Londoño defended the transitional justice system agreed upon in Havana, and insisted that that was exactly why they had established that the government could not be both judge and party, as it was also an actor in the war.
Whether Mancuso could be allowed to submit to the JEP was also discussed during the conversation. He has been seeking that for several months. “I think it’s necessary for the JEP to permit all of the actors in the conflict to submit to the special jurisdiction for peace, so that we all tell everything we know in a public manner, to reconstruct the truth (…) so that we admit the truth without trying to evade responsibility, as has happened with the Colombian government and so many people. This way we can avoid continuing to suffer the rigors of the war and of the violence,” said the former paramilitary chieftain. However, up to now the JEP has kept the door closed to former paramilitaries, not allowing them to appear there, because that armed group had already had a system designed just for them in the Justice and Peace law.
Londoño received Mancuso’s petition in good spirits and he promised to bring it to fruition. “We will make the maximum possible effort to see that this truth, this part of the puzzle, can be made known to the Colombian people, to the victims, to show us the way to a true reconciliation, so that we can build the Colombia in peace that we want to see,” he said. “It’s our duty, a moral duty, an ethical duty, and a duty to the victims; that is the road and I am delighted, Salvatore, to know that we are in agreement, and that we will join forces to keep advancing in this commitment. It won’t be easy, but we are here,” added Rodrigo Londoño.
“My hope is to be able at any time, face- to-face, to reach out and give you an embrace of reconciliation and commitment to peace in Colombia,” the former guerrilla chief concluded the call.
This conversation was made known just days after the President of the Truth Commission, Fr. Francisco de Roux, publicly invited Salvatore Mancuso to come to the Commission to tell the stories that he has not yet told. “I want to tell Mancuso publicly, as President of the Truth Commission, let’s talk whenever you want, wherever you want, at whatever time. I will go anywhere, we really want to get started with this. But don’t tell me to talk through a third person; what you have to say is extremely important to us. We are looking for responsible people who have the courage to tell the truth; we shouldn’t be afraid of the truth. The truth must generate hope, and along with that, I don’t invite hate, or accusations; we have to understand that this cannot keep on happening,” said Fr. de Roux in an interview with the journalist María Jimena Duzán.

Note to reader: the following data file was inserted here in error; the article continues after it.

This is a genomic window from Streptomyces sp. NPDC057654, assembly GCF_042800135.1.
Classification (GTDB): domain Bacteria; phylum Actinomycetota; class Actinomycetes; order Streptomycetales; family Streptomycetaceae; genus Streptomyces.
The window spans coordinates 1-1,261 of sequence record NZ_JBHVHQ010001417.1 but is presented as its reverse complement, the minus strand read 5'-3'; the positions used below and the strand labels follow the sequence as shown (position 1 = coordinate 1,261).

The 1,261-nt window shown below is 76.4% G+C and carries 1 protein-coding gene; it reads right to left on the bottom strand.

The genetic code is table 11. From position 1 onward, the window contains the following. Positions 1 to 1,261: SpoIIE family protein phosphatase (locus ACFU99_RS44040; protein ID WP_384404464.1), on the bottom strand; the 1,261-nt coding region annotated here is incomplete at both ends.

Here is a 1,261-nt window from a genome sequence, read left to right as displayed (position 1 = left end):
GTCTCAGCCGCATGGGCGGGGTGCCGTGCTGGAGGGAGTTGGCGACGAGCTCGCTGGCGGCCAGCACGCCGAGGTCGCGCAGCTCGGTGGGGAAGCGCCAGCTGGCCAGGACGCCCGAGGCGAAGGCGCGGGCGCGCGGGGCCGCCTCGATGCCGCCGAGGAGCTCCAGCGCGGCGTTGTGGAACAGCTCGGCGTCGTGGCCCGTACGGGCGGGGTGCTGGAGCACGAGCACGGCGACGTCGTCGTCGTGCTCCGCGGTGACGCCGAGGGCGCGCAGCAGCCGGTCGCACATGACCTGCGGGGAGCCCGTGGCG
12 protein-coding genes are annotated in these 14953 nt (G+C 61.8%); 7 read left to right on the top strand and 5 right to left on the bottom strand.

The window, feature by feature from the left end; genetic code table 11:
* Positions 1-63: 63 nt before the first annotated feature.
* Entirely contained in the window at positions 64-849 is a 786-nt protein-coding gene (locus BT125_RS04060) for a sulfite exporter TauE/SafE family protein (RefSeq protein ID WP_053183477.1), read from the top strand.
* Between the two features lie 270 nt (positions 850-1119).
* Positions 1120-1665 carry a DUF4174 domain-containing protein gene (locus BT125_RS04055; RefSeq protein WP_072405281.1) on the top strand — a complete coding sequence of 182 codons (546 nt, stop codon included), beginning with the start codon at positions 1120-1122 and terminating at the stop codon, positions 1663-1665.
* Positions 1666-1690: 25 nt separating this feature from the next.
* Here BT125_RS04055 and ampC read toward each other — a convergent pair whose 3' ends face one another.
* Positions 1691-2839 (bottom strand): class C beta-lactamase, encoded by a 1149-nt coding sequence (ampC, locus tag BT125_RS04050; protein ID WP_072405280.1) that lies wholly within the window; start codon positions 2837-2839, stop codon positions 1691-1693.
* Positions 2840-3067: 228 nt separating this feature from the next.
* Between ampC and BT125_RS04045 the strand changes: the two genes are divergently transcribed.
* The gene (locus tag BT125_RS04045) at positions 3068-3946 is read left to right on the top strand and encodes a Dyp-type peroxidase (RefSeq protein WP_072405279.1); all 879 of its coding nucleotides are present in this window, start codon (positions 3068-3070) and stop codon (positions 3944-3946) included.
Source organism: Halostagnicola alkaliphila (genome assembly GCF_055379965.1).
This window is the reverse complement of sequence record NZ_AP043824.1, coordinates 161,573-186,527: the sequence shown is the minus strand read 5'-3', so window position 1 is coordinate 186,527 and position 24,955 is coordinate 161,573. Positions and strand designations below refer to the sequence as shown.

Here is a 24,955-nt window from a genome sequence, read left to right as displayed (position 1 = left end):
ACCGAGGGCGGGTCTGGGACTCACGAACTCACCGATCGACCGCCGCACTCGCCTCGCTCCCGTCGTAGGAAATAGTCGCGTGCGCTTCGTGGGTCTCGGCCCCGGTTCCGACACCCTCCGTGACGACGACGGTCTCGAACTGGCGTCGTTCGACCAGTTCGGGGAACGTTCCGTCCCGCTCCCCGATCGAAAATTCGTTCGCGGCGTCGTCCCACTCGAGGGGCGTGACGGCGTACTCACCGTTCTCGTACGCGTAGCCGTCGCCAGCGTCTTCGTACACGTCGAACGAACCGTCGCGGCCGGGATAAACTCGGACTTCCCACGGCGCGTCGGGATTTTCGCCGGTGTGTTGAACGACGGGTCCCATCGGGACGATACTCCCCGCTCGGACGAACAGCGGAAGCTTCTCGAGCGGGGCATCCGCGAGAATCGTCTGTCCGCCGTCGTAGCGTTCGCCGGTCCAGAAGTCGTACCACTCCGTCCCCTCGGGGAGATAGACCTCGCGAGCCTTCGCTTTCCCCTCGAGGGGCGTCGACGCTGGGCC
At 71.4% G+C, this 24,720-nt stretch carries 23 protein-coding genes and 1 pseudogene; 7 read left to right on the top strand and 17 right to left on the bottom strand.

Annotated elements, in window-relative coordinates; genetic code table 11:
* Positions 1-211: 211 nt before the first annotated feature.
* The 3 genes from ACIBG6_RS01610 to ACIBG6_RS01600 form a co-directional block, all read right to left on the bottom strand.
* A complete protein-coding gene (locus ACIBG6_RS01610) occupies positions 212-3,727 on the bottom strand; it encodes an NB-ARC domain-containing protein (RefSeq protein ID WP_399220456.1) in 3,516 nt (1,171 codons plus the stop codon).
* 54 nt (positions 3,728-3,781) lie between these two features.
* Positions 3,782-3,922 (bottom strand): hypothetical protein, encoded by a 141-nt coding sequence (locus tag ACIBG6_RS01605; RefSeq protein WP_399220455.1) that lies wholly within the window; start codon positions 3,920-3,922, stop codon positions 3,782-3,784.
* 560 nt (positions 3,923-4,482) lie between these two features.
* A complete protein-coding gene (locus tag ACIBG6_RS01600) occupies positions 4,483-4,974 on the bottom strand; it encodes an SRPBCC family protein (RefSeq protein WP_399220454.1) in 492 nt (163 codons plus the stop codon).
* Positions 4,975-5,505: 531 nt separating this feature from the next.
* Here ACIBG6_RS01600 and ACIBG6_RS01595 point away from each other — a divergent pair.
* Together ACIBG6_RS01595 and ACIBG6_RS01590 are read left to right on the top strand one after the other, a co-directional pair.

In that same interview, Fr. de Roux had welcomed the telephone call that Mancuso had with the Truth Commission team in October 2020, when he admitted the murder of the indigenous leader Kimy Pernía and related how his body had been thrown into a river in Callejas, in Tierralta (Córdoba Province). That preliminary encounter with the Truth Commission, that explicit invitation by Fr. de Roux, and this recent call with Rodrigo Londoño, make it appear that Salvatore Mancuso’s explanation of a good part of the truth in the war, which up to now had remained in the shadows, is imminent.